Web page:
“Sad”, “limp”, “depressing” and “cowed”: the unwanted genitalia popping up all over Brussels

The Manneken Pis, Brussels' most famous penis. Image: Pbrundel/Wikimedia Commons.

For the last three weeks the residents of Belgian capital Brussels have been stalked by a series of graphic murals.

The image of a woman masturbating now dominates the Place Stéphanie, and a vast vagina has been spread across the Rue des Poissonniers. Meanwhile, an advertisement for home appliance company Zanussi has been corrupted into spelling the word “anus” above a visual representation of said orifice, and a colossal cock has inserted itself into Barrière de Saint-Gilles business district.

Ain’t life grand? Just think how far we’ve come from our Edwardian ancestors swooning over the flash of an ankle or the curve of a cravat and, here we are, a cock on every corner.

Unfortunately, not everyone is as gleeful about this as I am, and the erection of the penis mural has rubbed Brussels’ city authorities up the wrong way. Belgium politician Vincent Henderick moaned the penis was “inappropriate” and groaned that it “does not belong in the Barrière de Saint-Gilles”.

It is not clear if the penis is facing such stiff opposition due to its location opposite a Catholic institution. Or perhaps it’s the lack of aesthetic appeal as, in a startling echo of my formative sexual experiences, the penis mural has been described as “sad”, “limp”, “depressing” and “cowed”.

Whatever the reason, the collège communal of Saint-Gilles has declared that the penis mural will be withdrawn. This pronouncement offered relief to some local residents but inflamed others who have started a petition to “Sauvez le Penis”.

The petition creators argue that Brussels is a city in which “every type of creativity is important”. They go on to point out that the Saint-Gilles Schlong counteracts the commodification of “tourist friendly” street-art.

Anti-tourism sentiment isn’t new, especially in European cities where the impact of mass-tourism is starting to price locals out of the housing market and undermine the physical infrastructure.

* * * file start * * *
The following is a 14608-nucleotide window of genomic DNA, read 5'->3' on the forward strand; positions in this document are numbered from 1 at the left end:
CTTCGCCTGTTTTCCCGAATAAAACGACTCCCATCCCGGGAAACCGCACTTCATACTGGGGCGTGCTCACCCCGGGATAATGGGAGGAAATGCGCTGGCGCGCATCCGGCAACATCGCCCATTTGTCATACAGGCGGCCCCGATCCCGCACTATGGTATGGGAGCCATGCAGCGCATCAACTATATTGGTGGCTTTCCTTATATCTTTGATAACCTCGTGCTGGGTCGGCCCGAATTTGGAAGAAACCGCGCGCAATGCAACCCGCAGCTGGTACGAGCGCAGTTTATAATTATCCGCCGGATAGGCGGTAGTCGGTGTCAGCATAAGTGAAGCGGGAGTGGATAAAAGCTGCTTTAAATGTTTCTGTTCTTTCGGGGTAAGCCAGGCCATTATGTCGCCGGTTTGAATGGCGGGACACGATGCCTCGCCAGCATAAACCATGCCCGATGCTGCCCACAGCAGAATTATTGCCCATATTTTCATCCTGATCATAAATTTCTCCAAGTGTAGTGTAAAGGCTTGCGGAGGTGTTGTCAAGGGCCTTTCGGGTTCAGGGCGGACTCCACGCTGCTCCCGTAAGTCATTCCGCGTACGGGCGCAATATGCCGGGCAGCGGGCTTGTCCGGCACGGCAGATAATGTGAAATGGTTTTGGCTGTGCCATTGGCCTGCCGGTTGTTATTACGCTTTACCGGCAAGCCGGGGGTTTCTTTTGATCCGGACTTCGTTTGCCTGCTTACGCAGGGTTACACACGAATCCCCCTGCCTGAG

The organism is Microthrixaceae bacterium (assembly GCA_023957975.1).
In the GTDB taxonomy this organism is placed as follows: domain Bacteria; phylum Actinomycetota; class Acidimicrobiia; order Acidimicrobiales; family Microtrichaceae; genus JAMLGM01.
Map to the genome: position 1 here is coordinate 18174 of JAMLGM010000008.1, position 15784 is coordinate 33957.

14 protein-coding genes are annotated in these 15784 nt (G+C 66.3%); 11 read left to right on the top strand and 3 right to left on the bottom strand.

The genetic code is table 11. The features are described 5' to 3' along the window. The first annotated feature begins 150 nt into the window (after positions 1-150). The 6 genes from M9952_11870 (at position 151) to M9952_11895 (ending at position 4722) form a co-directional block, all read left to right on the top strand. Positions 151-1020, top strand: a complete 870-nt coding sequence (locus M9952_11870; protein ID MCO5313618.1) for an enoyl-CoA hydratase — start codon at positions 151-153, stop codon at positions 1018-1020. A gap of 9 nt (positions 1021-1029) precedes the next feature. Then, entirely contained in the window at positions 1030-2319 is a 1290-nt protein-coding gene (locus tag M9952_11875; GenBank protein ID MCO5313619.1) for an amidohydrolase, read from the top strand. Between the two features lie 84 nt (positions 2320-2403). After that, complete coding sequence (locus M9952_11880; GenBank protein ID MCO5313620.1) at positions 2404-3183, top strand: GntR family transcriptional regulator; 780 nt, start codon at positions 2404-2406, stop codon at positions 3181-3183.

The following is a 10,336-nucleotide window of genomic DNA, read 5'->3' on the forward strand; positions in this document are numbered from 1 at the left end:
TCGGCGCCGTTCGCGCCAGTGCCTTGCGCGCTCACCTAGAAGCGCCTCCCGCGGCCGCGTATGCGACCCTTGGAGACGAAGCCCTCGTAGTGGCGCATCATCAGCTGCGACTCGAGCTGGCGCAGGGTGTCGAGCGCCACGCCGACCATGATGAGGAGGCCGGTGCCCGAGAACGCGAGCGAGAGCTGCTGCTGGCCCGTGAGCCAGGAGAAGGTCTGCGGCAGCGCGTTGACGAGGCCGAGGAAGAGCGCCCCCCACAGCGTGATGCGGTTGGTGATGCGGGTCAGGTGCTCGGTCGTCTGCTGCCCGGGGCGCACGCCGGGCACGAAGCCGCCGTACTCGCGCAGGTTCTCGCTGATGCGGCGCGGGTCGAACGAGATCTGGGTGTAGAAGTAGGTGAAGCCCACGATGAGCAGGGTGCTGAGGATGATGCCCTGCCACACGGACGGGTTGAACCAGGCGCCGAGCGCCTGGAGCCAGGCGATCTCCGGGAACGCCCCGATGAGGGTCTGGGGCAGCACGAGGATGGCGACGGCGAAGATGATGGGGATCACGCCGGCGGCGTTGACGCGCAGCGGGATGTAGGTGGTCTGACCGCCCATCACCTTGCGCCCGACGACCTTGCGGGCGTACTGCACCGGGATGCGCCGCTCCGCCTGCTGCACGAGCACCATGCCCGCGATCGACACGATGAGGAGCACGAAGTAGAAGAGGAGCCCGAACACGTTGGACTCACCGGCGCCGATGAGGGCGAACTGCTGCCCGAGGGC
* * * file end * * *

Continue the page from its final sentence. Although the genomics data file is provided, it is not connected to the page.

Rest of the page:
Until now disgruntled city residents have restricted themselves to writing “fuck off tourists” in the loo of their favourite bars. The recent surge in graphic street art, however, suggests that patience is wearing thin. After all, it is one thing to complain about your neighbour putting their apartment on AirBnB, but it is quite another to drape every building in sight with giant genitals.

Local resident Paul Hallows points out that if there is a city capable of taking on multiple cocks, it would be Brussels. “Brussels is probably the only city on Earth that has at least three beloved statues of things urinating – the Mannekin Pis, the Jeanneke Pis and that statue of a dog doing its business near Dansaert,” explains Hallows.

“The giant wang mural at Barriere isn’t just something that lifts the spirits on a rainy day – a schoolboy’s notebook writ large – but arguably part of this city’s public art heritage. It’s madness to spend public money to get rid of it.”


Whether the murals are actually a protest against mass-tourism or an extension of Brussels’ passion for picturesque pissing remains up for debate. The shadowy puppet-master behind this penis has stayed anonymous.

Suspicion originally fell on prominent Belgian graffiti artist Vincent Glowinski (known as “Bonom”), who produced a very similar mural to the woman wanking in 2015. Glowinski has denied any connection with the attack of the 20 inch penis, telling the Radio Télévision Belge de la Communauté Française that, “It is not me of course and I do not want to be involved in this story."

The question of who should be “involved” with depictions of (or actual) public nudity was hotly debated in 2014 when Munich introduced six “Urban Naked Zones”. These zones were designed to allow both Germans and tourists to enjoy naked sunbathing, without causing offense to their fellow city residents.

Journalist Feargus O’Sullivan reported on the Urban Naked Zones and pointed out that Germany has “a strong cultural tradition that seeks to escape artifice and the pressures of city life to return to something supposedly more natural. Seen in this light, stripping off in public is the voluntary removal of a heavy mask, a return to unvarnished honesty rather than some titter-worthy peek-a-boo.”

Is it possible that the giant genitals of Brussels represent a challenge to this “heavy mask”? The assumption in most countries is that nudity is automatically sexual. This can be seen in the problems women experience while trying to breastfeed, and the ongoing attempts by social media sites to clamp down on images of female nipples.

Despite being described as “sexually explicit” by the media, the penis, vagina and anus murals do not depict arousal. The penis is flaccid, the vagina is taut, the anus unlubed. By showing the residents of Brussels genitals in repose, the anonymous artist is challenging the way cities and their residents think about public nudity.

Although it does seem worth asking why Belgian politicians have fixated on the image of the cock. The vagina mural is not currently under threat and the woman masturbating seems set to chaff herself off that wall before a “Sauvez le Wanking Woman” petition is needed.

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Leeds is still haunted by its pledge to be the “Motorway City of the Seventies”